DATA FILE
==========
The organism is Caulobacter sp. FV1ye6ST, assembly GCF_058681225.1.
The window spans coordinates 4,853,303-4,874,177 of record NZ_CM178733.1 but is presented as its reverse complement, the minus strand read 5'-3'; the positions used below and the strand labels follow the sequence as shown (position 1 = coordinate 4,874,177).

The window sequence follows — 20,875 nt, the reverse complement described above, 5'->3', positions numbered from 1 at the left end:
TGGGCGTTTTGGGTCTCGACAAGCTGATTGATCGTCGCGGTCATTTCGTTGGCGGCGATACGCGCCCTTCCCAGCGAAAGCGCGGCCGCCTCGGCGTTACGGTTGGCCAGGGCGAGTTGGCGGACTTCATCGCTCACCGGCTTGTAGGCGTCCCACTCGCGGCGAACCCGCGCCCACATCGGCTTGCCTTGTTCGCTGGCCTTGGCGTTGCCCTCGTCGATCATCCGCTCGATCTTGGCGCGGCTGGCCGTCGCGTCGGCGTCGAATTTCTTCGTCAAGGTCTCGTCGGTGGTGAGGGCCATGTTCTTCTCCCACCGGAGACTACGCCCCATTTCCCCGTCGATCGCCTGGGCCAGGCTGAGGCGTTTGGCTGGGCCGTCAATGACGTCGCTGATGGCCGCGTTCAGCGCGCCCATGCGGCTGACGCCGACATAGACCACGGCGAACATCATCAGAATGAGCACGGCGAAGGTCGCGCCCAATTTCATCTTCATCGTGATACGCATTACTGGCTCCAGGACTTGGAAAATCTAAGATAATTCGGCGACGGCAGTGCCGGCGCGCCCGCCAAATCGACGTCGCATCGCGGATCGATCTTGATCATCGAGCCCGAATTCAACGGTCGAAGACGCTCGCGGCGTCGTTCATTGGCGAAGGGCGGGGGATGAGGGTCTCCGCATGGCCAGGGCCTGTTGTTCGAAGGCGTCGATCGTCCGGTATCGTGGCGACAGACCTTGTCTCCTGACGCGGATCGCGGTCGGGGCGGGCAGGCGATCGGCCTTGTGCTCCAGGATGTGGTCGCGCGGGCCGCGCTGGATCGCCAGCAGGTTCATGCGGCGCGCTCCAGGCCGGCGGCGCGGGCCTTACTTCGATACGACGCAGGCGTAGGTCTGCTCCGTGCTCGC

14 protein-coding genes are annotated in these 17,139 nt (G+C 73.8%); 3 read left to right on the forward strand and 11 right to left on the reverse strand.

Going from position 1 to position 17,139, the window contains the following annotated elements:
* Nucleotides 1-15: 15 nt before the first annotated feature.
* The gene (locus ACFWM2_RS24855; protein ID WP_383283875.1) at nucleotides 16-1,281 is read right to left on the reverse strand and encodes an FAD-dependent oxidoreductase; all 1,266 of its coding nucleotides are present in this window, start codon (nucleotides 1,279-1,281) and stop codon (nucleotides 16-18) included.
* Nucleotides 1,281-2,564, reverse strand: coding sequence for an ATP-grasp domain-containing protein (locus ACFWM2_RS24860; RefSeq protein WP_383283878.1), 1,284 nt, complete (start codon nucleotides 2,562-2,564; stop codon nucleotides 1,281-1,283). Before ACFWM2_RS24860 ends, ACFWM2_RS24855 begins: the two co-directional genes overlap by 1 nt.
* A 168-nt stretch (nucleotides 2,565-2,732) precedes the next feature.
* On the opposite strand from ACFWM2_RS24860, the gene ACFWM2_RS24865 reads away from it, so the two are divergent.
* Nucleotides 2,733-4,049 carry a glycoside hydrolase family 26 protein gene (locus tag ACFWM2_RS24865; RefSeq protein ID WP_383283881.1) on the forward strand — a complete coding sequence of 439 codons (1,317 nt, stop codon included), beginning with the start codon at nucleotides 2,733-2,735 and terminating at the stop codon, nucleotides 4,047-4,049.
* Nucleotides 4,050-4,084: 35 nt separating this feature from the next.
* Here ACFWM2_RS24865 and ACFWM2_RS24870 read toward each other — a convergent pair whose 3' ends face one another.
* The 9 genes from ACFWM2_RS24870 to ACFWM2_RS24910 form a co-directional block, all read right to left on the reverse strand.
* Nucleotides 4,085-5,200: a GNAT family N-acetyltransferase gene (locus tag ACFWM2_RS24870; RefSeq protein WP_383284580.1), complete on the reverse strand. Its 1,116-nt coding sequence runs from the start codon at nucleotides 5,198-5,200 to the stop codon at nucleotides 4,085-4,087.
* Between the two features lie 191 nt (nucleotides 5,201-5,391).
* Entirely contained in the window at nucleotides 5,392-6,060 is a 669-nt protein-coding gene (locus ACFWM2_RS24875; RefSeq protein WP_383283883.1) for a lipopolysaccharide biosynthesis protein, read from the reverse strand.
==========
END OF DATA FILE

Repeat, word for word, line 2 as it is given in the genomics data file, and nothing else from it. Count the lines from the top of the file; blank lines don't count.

The window spans coordinates 4,853,303-4,874,177 of record NZ_CM178733.1 but is presented as its reverse complement, the minus strand read 5'-3'; the positions used below and the strand labels follow the sequence as shown (position 1 = coordinate 4,874,177).